A new approach to personalized learning: Students as authors of their own algebra stories
Candace Walkington

About the research


NAEd/Spencer Postdoctoral Fellowship

Award Year



Southern Methodist University

Primary Discipline

Mathematics Education
Algebra acts as a gatekeeper to many careers and to higher-level mathematics, and students struggle to understand the abstract representations introduced in this course. Concepts from algebra are often not seen as being connected to students’ worlds, including their home and community activities. Exploring ways to connect mathematics to students’ lives, experiences, and unique funds of knowledge is critical to making algebra both accessible and captivating, especially when considering the participation of students from diverse backgrounds. In previous work, I found that students draw upon rich algebraic ways of reasoning when pursuing their out-of-school interests in areas like sports, social networking, and video games, and that making connections to these topics in algebra class can improve long-term understanding of algebraic ideas.In this study, I will implement an intervention where Pre-Algebra students generate personalized connections between concepts they are learning in algebra and their out-of-school interests. Students will author their own “algebra stories” where they describe how linear relationships can approximate things they encounter in their everyday lives. I hypothesize that authoring these stories will elicit students’ interest in the content to be learned, and meaningfully draw upon their funds of knowledge from their home and community lives. My work is unique in that it combines cognitive theories related to activation of prior knowledge with motivational theories related to the development of interest, in order to understand and intervene upon students’ mathematical understanding.Using qualitative and quantitative methods that compare an experimental group to a control group, I will examine how the intervention elicits students’ interest in learning algebra, and promotes a positive outlook towards mathematics. I will look at the impact of the intervention on students’ classroom discussions and on their learning of algebra concepts. This research will reveal ways in which abstract mathematical content can be made more accessible and enhance motivation, especially for students who struggle with mathematics. Personalizing instruction has the potential to improve learning and attitudes in algebra courses that are a key barrier to academic advancement and economic attainment. And through emerging, adaptive technology systems, personalization can in the future be scalable to large groups of students.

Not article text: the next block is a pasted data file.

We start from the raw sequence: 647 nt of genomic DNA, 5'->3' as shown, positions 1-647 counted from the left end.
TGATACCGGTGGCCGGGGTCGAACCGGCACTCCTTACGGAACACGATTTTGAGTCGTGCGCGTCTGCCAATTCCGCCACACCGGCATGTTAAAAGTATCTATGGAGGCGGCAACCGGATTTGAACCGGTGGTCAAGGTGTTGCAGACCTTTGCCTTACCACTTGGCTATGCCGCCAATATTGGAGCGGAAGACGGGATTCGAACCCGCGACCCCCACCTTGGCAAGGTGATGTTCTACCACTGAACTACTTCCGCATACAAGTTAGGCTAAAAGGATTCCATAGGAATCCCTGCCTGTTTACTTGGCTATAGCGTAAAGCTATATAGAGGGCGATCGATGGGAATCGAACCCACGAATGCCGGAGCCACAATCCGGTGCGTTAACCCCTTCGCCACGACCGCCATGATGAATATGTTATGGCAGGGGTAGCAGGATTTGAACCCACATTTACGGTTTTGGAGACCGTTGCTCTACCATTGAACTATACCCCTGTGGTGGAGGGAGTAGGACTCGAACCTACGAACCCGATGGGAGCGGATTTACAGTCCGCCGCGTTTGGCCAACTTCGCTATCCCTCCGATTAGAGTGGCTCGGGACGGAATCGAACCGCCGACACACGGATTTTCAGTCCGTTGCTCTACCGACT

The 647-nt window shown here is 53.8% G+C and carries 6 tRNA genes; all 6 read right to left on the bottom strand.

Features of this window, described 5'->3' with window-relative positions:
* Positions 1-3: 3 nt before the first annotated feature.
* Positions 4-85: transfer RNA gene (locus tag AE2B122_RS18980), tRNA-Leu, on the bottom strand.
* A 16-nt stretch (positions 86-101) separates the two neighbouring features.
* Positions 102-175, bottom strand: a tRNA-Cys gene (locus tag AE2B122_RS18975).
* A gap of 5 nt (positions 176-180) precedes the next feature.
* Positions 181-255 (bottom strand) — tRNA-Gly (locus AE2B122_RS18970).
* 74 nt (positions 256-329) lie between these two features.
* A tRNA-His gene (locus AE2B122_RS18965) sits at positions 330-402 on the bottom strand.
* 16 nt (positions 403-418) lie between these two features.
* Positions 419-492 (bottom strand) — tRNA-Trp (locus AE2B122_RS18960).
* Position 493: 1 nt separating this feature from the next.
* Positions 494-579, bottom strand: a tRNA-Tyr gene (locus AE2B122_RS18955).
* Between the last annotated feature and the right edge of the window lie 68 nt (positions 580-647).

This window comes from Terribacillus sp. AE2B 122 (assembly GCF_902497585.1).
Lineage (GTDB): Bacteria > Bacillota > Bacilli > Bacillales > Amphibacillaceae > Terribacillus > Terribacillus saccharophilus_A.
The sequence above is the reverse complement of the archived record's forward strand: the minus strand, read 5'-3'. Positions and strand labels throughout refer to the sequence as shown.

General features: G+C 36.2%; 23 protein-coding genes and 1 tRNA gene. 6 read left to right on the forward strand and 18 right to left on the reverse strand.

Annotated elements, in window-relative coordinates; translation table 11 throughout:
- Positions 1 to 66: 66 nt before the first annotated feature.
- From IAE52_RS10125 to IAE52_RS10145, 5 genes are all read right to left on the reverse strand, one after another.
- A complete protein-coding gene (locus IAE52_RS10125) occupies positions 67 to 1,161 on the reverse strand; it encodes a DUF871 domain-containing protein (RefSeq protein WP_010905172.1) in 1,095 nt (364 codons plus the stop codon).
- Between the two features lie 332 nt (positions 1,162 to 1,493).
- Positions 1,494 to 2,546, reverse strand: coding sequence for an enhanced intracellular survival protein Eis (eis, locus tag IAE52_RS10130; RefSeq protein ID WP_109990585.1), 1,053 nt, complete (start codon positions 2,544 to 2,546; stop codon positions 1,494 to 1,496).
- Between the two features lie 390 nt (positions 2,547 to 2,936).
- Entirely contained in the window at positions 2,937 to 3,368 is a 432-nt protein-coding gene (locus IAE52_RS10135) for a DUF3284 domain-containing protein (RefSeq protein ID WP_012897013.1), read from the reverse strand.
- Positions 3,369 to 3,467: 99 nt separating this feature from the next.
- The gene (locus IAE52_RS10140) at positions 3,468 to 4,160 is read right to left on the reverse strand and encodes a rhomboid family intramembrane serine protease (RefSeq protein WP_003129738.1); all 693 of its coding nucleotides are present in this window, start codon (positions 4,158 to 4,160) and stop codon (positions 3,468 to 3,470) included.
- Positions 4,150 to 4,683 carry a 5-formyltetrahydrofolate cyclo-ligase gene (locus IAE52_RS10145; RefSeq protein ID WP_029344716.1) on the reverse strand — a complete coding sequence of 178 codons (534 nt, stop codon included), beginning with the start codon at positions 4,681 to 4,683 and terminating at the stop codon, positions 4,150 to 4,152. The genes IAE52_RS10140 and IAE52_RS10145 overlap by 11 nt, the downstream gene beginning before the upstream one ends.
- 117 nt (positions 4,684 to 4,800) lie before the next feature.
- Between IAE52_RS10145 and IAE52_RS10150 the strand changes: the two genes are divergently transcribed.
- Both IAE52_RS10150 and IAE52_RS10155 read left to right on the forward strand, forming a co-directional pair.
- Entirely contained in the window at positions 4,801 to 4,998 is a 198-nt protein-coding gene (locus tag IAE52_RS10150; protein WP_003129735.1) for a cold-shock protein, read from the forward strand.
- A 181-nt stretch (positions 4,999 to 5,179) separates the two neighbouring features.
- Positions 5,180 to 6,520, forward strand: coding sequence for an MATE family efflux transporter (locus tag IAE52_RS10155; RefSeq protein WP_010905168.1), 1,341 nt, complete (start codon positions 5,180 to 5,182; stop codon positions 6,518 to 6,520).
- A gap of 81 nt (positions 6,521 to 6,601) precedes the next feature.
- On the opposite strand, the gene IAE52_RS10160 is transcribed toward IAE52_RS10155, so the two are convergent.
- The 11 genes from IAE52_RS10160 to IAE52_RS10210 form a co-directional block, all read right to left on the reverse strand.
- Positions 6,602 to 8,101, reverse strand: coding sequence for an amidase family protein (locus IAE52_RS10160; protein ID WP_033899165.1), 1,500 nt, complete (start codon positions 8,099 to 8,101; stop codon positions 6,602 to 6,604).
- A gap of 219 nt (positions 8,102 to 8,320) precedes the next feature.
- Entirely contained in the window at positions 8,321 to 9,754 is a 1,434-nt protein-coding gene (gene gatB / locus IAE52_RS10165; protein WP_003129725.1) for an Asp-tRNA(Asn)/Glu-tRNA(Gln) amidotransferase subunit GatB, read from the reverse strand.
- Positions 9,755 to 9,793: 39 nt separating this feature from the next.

About Candace Walkington
Candace Walkington is an Assistant Professor of Mathematics Education in the Annette Caldwell Simmons School of Education and Human Development at Southern Methodist University. She received her doctorate in Mathematics Education from University of Texas and completed an IES Postdoctoral Fellowship in Mathematical Thinking, Learning, and Instruction at University of Wisconsin. Her research focuses on how abstract mathematical concepts can become grounded in students’ interests, experiences, and everyday reasoning practices. She is a long-time collaborator with Carnegie Learning and the Pittsburgh Science of Learning Center, both of whom have supported much of her research. At SMU, she teaches courses for pre-service and in-service teachers related to methods for mathematics and STEM teaching.

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